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New Kwani? Manuscript Prize Contrasted to the Caine Prize

The longlist for the first ever Kwani? Manuscript Prize was recently announced, comprising 30 unpublished novel manuscripts, representing 10 African countries. In an article by Tristan McConnell for the London Review of Books blog, the Kwani? Manuscript Prize is presented as an alternative to the Caine Prize, which is administered in Britain.

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In the piece, titled “Mzungu Prizes”, Kenyan author Parselelo Kantai expressed his unease at the fact that, “Once the conferring [of the Caine Prize] is done in London you become big on the African landscape”. Billy Kahora, of the Kwani? Trust, is quoted as saying, “I want to give writers opportunities, to have more than the Caine Prize”. Binyavanga Wainaina, 2002 Caine Prize winner, does not deny the importance of the Caine Prize, but adds “it’s always nice to go to England but it’s far from being at the centre of where production, debate and conversation is going on, right?”.

It has to be kept in mind, however, that the Kwani? Manuscript Prize, focusing on full-length novels rather than short stories, has so far only been called a “one-off” prize.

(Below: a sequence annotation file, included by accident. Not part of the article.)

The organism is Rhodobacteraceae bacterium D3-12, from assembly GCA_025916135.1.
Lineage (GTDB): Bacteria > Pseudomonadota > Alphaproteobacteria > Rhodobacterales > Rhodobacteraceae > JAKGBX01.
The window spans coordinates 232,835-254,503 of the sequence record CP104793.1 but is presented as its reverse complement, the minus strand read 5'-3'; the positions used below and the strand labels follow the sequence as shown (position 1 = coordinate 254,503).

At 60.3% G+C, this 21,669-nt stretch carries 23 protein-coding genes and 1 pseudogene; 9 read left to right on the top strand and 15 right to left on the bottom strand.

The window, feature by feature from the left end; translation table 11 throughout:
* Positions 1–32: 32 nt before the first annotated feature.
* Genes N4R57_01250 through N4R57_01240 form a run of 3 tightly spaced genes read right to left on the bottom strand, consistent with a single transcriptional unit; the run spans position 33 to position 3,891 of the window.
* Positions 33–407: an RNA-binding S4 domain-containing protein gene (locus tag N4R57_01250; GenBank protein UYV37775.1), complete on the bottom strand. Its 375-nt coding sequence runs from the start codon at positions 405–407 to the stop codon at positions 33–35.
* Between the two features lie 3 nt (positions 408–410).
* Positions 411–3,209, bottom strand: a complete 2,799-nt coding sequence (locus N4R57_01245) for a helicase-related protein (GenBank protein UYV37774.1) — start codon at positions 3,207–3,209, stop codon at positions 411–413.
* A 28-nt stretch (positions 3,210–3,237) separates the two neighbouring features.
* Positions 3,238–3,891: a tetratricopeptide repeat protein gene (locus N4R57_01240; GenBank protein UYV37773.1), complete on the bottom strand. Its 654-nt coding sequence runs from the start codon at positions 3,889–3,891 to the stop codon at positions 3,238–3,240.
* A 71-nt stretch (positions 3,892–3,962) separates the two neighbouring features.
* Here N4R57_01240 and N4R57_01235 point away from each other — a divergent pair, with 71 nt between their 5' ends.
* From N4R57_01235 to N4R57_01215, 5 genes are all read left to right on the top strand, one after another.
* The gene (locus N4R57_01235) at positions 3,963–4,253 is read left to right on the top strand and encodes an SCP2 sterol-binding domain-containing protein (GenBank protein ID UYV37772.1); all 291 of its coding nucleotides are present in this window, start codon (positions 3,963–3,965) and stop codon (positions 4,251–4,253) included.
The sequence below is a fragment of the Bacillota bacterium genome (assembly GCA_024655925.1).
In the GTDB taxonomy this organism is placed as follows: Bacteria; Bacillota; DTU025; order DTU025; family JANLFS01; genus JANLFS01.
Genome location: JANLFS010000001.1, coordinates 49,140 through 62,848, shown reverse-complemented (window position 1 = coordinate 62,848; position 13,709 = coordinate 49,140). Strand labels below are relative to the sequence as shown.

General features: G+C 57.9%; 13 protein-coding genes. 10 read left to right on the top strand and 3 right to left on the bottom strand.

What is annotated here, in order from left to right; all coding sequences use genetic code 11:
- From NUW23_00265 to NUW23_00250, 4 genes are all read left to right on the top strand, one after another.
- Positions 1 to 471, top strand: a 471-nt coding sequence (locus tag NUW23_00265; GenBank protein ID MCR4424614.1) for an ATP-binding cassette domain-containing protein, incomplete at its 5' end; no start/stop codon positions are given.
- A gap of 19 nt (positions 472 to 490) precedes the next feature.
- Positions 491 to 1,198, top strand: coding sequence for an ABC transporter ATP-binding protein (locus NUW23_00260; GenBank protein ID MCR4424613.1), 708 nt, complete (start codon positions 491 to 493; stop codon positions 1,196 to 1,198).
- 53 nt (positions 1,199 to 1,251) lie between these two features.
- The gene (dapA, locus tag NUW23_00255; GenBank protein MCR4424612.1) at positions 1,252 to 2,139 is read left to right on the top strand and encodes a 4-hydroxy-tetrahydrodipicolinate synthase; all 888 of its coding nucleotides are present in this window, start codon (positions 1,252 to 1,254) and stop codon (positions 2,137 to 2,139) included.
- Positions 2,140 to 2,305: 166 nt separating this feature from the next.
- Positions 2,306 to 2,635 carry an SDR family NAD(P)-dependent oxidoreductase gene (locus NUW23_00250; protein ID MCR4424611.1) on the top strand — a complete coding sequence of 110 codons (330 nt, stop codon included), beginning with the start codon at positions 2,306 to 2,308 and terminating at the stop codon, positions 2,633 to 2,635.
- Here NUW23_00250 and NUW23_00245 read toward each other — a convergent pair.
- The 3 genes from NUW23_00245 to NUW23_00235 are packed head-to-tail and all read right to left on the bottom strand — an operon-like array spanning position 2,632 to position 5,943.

‘Ah, the tyranny of mzungu prizes!’ the Kenyan author and journalist Parselelo Kantai said when I rang him up to talk about literary awards for African writers. Mzungu is Kiswahili for ‘white person’ and Kantai was only half-joking. Since its inception in 2000, the annual Caine Prize for African Writing – awarded, more narrowly than the ‘African Writing’ of its title might imply, ‘to a short story by an African writer published in English’ – has been the most high profile award for contemporary anglophone African writers. But it’s administered in Britain and the £10,000 cash prize is bestowed during a gala dinner at the Bodleian Library. ‘There’s something that rankles,’ says Kantai, who has been shortlisted twice. ‘Once the conferring is done in London you become big on the African landscape.’

Kwani? Manuscript Prize longlist:

The Kwani? Manuscript Project, a new one-off literary prize for unpublished fiction from African writers, is delighted to announce a longlist of 30 titles:

A Night Without Darkness (Nigeria)

Across the Mongolo (Cameroon)

Azanian Bridges (South Africa / UK)

Becoming God (Nigeria)

Born Different (South Africa)

Book details

Image courtesy The Star


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